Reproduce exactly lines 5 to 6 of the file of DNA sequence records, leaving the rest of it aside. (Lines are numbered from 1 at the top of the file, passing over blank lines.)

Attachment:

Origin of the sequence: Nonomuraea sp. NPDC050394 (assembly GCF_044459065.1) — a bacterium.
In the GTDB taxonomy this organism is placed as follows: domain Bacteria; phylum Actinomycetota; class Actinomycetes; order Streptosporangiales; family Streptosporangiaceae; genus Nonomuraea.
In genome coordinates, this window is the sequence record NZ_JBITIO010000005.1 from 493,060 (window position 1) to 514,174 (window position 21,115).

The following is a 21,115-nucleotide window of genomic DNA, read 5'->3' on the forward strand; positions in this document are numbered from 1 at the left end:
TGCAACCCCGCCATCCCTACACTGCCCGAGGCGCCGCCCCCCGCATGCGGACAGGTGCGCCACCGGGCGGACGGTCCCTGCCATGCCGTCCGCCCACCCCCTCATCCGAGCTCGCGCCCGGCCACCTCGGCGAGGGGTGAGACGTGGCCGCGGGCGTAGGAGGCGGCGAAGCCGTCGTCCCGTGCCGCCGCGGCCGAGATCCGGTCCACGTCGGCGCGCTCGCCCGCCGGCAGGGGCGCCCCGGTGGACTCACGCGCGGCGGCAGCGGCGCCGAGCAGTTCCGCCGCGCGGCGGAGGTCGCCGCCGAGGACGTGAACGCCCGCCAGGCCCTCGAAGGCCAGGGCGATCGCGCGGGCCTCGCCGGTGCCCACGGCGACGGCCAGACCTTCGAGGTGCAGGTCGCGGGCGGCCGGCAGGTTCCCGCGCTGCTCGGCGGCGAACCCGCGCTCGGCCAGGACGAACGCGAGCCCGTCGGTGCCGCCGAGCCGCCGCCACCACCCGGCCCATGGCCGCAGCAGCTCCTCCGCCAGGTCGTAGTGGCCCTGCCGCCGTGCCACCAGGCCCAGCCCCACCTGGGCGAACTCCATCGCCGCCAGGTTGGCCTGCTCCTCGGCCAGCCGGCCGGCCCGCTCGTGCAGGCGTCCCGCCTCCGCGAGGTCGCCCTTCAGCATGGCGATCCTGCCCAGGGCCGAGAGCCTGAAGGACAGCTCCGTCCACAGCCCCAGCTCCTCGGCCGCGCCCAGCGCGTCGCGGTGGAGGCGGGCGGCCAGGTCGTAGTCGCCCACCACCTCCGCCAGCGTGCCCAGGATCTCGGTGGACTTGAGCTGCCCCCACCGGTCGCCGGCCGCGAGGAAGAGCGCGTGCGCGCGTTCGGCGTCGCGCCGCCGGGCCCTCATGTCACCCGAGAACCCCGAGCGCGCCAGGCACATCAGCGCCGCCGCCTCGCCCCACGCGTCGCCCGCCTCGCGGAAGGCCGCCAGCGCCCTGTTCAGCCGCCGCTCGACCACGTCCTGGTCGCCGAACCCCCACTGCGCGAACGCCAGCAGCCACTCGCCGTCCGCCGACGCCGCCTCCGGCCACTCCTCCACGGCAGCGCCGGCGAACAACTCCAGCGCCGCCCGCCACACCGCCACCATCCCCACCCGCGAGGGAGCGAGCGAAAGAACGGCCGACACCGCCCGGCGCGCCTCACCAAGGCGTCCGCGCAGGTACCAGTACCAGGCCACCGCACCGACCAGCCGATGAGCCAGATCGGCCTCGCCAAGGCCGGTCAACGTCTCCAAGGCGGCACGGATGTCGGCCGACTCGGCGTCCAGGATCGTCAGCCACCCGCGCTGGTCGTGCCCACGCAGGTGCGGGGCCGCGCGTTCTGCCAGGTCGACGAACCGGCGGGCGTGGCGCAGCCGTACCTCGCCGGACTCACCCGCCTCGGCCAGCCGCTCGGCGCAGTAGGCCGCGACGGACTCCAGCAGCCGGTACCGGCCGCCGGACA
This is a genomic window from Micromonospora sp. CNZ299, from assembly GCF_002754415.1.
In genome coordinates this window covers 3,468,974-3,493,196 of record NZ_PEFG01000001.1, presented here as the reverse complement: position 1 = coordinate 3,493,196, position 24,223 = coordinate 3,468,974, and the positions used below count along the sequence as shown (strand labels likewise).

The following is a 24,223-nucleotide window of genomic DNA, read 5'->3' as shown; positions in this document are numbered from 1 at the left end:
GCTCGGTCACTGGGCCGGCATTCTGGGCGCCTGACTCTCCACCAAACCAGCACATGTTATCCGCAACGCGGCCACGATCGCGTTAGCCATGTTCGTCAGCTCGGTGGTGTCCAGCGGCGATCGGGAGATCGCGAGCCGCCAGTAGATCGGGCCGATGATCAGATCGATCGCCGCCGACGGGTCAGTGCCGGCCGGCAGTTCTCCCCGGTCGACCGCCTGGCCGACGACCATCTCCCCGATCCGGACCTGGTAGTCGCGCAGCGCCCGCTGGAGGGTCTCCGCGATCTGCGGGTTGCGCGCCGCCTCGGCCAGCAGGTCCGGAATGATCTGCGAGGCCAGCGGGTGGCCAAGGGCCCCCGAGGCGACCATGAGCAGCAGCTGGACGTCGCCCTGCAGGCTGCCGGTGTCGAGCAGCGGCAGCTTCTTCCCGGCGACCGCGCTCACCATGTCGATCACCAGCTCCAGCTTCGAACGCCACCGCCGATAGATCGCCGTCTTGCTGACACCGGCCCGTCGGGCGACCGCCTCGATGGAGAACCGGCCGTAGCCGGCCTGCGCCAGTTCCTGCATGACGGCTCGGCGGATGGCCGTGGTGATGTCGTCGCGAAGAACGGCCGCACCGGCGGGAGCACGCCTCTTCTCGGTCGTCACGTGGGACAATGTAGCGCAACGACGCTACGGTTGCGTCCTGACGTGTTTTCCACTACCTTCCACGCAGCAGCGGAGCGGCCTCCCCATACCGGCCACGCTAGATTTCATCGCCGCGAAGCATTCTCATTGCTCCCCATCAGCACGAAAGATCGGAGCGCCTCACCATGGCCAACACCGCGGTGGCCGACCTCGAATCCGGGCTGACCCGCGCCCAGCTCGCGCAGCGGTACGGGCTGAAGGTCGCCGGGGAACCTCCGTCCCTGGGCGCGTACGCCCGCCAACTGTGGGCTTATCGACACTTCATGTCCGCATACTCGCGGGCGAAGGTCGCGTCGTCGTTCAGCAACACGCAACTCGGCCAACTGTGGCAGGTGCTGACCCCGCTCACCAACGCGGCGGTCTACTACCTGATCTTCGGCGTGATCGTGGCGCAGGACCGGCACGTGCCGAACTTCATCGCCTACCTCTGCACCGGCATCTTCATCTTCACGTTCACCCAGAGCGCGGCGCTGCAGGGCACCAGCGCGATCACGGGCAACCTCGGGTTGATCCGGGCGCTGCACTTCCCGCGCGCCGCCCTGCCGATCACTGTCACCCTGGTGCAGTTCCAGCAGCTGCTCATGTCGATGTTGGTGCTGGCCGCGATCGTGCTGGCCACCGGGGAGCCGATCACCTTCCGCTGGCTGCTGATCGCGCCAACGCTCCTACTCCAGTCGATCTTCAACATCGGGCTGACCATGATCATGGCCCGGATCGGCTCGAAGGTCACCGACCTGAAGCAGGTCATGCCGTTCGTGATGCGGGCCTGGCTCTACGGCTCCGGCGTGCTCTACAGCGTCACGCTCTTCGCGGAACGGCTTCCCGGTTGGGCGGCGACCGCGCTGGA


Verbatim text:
TGCAACCCCGCCATCCCTACACTGCCCGAGGCGCCGCCCCCCGCATGCGGACAGGTGCGCCACCGGGCGGACGGTCCCTGCCATGCCGTCCGCCCACCCCCTCATCCGAGCTCGCGCCCGGCCACCTCGGCGAGGGGTGAGACGTGGCCGCGGGCGTAGGAGGCGGCGAAGCCGTCGTCCCGTGCCGCCGCGGCCGAGATCCGGTCCACGTCGGCGCGCTCGCCCGCCGGCAGGGGCGCCCCGGTGGACTCACGCGCGGCGGCAGCGGCGCCGAGCAGTTCCGCCGCGCGGCGGAGGTCGCCGCCGAGGACGTGAACGCCCGCCAGGCCCTCGAAGGCCAGGGCGATCGCGCGGGCCTCGCCGGTGCCCACGGCGACGGCCAGACCTTCGAGGTGCAGGTCGCGGGCGGCCGGCAGGTTCCCGCGCTGCTCGGCGGCGAACCCGCGCTCGGCCAGGACGAACGCGAGCCCGTCGGTGCCGCCGAGCCGCCGCCACCACCCGGCCCATGGCCGCAGCAGCTCCTCCGCCAGGTCGTAGTGGCCCTGCCGCCGTGCCACCAGGCCCAGCCCCACCTGGGCGAACTCCATCGCCGCCAGGTTGGCCTGCTCCTCGGCCAGCCGGCCGGCCCGCTCGTGCAGGCGTCCCGCCTCCGCGAGGTCGCCCTTCAGCATGGCGATCCTGCCCAGGGCCGAGAGCCTGAAGGACAGCTCCGTCCACAGCCCCAGCTCCTCGGCCGCGCCCAGCGCGTCGCGGTGGAGGCGGGCGGCCAGGTCGTAGTCGCCCACCACCTCCGCCAGCGTGCCCAGGATCTCGGTGGACTTGAGCTGCCCCCACCGGTCGCCGGCCGCGAGGAAGAGCGCGTGCGCGCGTTCGGCGTCGCGCCGCCGGGCCCTCATGTCACCCGAGAACCCCGAGCGCGCCAGGCACATCAGCGCCGCCGCCTCGCCCCACGCGTCGCCCGCCTCGCGGAAGGCCGCCAGCGCCCTGTTCAGCCGCCGCTCGACCACGTCCTGGTCGCCGAACCCCCACTGCGCGAACGCCAGCAGCCACTCGCCGTCCGCCGACGCCGCCTCCGGCCACTCCTCCACGGCAGCGCCGGCGAACAACTCCAGCGCCGCCCGCCACACCGCCACCATCCCCACCCGCGAGGGAGCGAGCGAAAGAACGGCCGACACCGCCCGGCGCGCCTCACCAAGGCGTCCGCGCAGGTACCAGTACCAGGCCACCGCACCGACCAGCCGATGAGCCAGATCGGCCTCGCCAAGGCCGGTCAACGTCTCCAAGGCGGCACGGATGTCGGCCGACTCGGCGTCCAGGATCGTCAGCCACCCGCGCTGGTCGTGCCCACGCAGGTGCGGGGCCGCGCGTTCTGCCAGGTCGACGAACCGGCGGGCGTGGCGCAGCCGTACCTCGCCGGACTCACCCGCCTCGGCCAGCCGCTCGGCGCAGTAGGCCGCGACGGACTCCAGCAGCCGGTACCGGCCGCCGGACA
This is a genomic window from Micromonospora sp. CNZ299, from assembly GCF_002754415.1.